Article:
DC Comics writer and former CIA agent Tom King who also happens to be one of the announced architects behind James Gunn’s DC Universe recently admitted that his upcoming Wonder Woman story is inspired by fake news about President Donald Trump.
Speaking with CBR about the upcoming series, King was asked about this idea to have the United States government pass the Amazon Safety Act that bars Amazons from U.S. soil.
This plot point was revealed in the comic’s official description which states, “After a mysterious Amazonian is accused of mass murder, Congress passes the Amazon Safety Act, barring all Amazons from U.S. soil. To carry out their plans, the government starts a task force, the Amazon Extradition Entity (A.X.E.), to remove those who don’t comply, by any means necessary.”
It concludes, “Now, in her search for the truth behind the killing, Wonder Woman finds herself an outlaw in the world she once swore to protect!”
After explaining why he believes Wonder Woman being a rebel differentiates her from Superman and Batman and that he’s attempting to have the book appeal to his own teenagers because Wonder Woman is somehow against the status quo, he revealed the inspiration for the Amazon Safety Act was Donald Trump’s signing of Executive Order 13769 titled Protecting the Nation from Foreign Terrorist Entry into the United States.
King explained, “I don’t want this to be my Twitter feed. It has to be bigger than life. It has to be a cooler metaphor and not an actuality. I wanted her to rebel against the government and be like Stan Lee and Jack Kirby’s Hulk — someone throwing tanks around.”
“The way that I made that relevant was this idea that the U.S. has turned on the Amazons in a way that resembles the McCarthy era or [the] Muslim ban we had at the beginning of the Trump Administration. All of that power and force comes to her, and she’s the one who says, ‘No more. No, thank you.'”
The “Muslim ban” moniker was a narrative created by opponents of Donald Trump in an attempt to weaponize identity politics against him. The executive order did not name any countries and certainly did not name the Muslim religion. Instead it stated, “Suspension of Issuance of Visas and Other Immigration Benefits to Nationals of Countries of Particular Concern.” Those countries of particular concern at the time had been determined by the Department of Homeland Security as Iran, Libya, Somalia, Sudan, Syria, Yemen, and Iraq.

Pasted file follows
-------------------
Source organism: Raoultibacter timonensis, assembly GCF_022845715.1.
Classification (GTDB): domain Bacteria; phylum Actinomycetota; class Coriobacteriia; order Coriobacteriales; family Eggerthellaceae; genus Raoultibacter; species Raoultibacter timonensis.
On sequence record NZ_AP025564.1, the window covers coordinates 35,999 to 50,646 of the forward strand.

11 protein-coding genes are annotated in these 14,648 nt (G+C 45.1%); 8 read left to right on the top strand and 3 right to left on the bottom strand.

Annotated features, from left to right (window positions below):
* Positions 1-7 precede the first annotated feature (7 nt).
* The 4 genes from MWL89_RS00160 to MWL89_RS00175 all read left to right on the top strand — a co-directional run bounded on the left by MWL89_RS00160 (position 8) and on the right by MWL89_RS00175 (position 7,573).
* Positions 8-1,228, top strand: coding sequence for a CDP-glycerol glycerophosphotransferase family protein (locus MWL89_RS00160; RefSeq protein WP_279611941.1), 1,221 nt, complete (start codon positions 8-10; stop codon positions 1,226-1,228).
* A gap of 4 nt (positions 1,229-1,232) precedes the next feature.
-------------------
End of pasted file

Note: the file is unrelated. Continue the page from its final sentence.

Upon further review following the signing of the Executive Order North Korea, Venezuela, and Chad were also added to the list. Iraq was removed from the list.
Even Factcheck.org admitted, “In January 2017, the Pew Research Center estimated that Trump’s original executive order would affect only about 12 percent of Muslims in the world.” The idea it was a Muslim ban was utterly ridiculous.
Not only did King reveal he was inspired by fake news surrounding President Donald Trump, he further explained how Wonder Woman turning to violence means she’s losing.
Previously, King informed ComicBook Nation that he sees Wonder Woman as a contradiction.
He explained, “As for like who she is as a character, I mean she’s a contradiction. That’s the hard about it. The hard part about writing her is that she’s almost radical in sort of her belief in love, compassion, and peace. Much more so than sort of Superman and Batman.
He continued, “But she’s also, you know, a warrior born. She’s someone who comes from a society involved in sort of an endless conflict who trains you to fight. She comes from sort of that Game of Thrones atmosphere.”
“And those two contradictions live inside of her. She’s someone who wants peace, but makes war. And her having to deal with that makes her one of the more interesting characters in fiction,” he answered.
He elaborated on this idea to CBR, “I think the contradiction at the heart of Wonder Woman that makes her interesting and not just someone up on a pedestal is that she’s a warrior for peace. She’s super empathetic but a warrior for peace. That means every time she throws a punch, every time she’s fighting, she’s losing. Every time she turns to violence, she’s failing, and her life is violence.”
“What does that mean for her over the long term? That’s part of what makes her a warrior. Her war is failure. That makes her interesting, compelling, and a cooler character. She’s not someone on a pedestal but someone who is down here on Earth making decisions and compromises that affect all of our lives, putting that good above herself,” he concluded.
Despite being a former CIA agent and serving time in Iraq, King appears to have no concept that one can indeed wage war and being violent in order to achieve peace.
The National Conference of Catholic Bishops explain this fundamental reality in The Challenge of Peace: God’s Promise and Our Response that St. Augustine viewed war “in some cases at least, to restrain evil and protect the innocent. The classic case which illustrated his view was the use of lethal force to prevent aggression against innocent victims. Faced with the fact of attack on the innocent, the presumption that we do no harm, even to our enemy, yielded to the command of love understood as the need to restrain an enemy who would injure the innocent.”
he document goes on to explain that recourse to war is permissible “only to confront ‘a real and certain danger’ i.e., to protect innocent life, to preserve conditions necessary for decent human existence, and to basic human rights. As both Pope Pius XII and Pope John XXIII made clear, if war of retribution was ever justifiable, the risks of modern war negate such a claim today.”
Thus Diana’s belief in “love, compassion, and peace” actually coincides with her being a warrior and waging war on those who put the lives of innocents at risk.
What do you make of Tom King confirming his new Wonder Woman book is about propagandizing current day identity politics to a new generation?